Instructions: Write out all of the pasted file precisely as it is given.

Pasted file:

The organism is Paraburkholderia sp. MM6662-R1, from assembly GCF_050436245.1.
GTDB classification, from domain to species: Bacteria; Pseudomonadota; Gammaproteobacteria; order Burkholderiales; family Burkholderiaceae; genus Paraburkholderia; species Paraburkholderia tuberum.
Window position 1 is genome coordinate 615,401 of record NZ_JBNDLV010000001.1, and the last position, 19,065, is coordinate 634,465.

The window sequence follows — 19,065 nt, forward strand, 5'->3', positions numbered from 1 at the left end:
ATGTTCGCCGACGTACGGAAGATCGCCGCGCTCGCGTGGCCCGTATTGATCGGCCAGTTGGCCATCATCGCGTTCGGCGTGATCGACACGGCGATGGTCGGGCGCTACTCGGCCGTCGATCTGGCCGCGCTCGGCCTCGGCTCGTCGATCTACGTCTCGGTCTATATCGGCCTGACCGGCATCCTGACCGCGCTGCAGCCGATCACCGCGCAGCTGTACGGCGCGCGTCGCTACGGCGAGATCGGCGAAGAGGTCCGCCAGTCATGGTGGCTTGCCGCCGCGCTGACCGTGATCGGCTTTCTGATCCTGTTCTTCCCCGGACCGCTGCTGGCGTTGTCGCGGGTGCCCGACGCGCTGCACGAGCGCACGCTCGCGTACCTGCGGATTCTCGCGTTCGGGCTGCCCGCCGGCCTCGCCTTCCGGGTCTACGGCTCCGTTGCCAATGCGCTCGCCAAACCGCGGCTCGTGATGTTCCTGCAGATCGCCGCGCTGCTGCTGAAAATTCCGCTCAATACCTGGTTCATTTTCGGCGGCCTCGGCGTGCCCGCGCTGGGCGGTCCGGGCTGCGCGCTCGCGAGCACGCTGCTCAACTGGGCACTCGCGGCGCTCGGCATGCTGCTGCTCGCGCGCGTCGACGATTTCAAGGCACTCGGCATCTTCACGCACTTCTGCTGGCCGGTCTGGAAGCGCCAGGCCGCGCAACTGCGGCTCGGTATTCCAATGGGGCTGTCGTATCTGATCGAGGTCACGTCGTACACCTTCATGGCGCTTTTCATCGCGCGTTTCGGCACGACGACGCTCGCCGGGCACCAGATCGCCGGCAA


The organism is Paraburkholderia sp. MM6662-R1, from assembly GCF_050436245.1.
GTDB classification, from domain to species: Bacteria; Pseudomonadota; Gammaproteobacteria; order Burkholderiales; family Burkholderiaceae; genus Paraburkholderia; species Paraburkholderia tuberum.
Window position 1 is genome coordinate 615,401 of record NZ_JBNDLV010000001.1, and the last position, 19,065, is coordinate 634,465.

The window sequence follows — 19,065 nt, forward strand, 5'->3', positions numbered from 1 at the left end:
ATGTTCGCCGACGTACGGAAGATCGCCGCGCTCGCGTGGCCCGTATTGATCGGCCAGTTGGCCATCATCGCGTTCGGCGTGATCGACACGGCGATGGTCGGGCGCTACTCGGCCGTCGATCTGGCCGCGCTCGGCCTCGGCTCGTCGATCTACGTCTCGGTCTATATCGGCCTGACCGGCATCCTGACCGCGCTGCAGCCGATCACCGCGCAGCTGTACGGCGCGCGTCGCTACGGCGAGATCGGCGAAGAGGTCCGCCAGTCATGGTGGCTTGCCGCCGCGCTGACCGTGATCGGCTTTCTGATCCTGTTCTTCCCCGGACCGCTGCTGGCGTTGTCGCGGGTGCCCGACGCGCTGCACGAGCGCACGCTCGCGTACCTGCGGATTCTCGCGTTCGGGCTGCCCGCCGGCCTCGCCTTCCGGGTCTACGGCTCCGTTGCCAATGCGCTCGCCAAACCGCGGCTCGTGATGTTCCTGCAGATCGCCGCGCTGCTGCTGAAAATTCCGCTCAATACCTGGTTCATTTTCGGCGGCCTCGGCGTGCCCGCGCTGGGCGGTCCGGGCTGCGCGCTCGCGAGCACGCTGCTCAACTGGGCACTCGCGGCGCTCGGCATGCTGCTGCTCGCGCGCGTCGACGATTTCAAGGCACTCGGCATCTTCACGCACTTCTGCTGGCCGGTCTGGAAGCGCCAGGCCGCGCAACTGCGGCTCGGTATTCCAATGGGGCTGTCGTATCTGATCGAGGTCACGTCGTACACCTTCATGGCGCTTTTCATCGCGCGTTTCGGCACGACGACGCTCGCCGGGCACCAGATCGCCGGCAA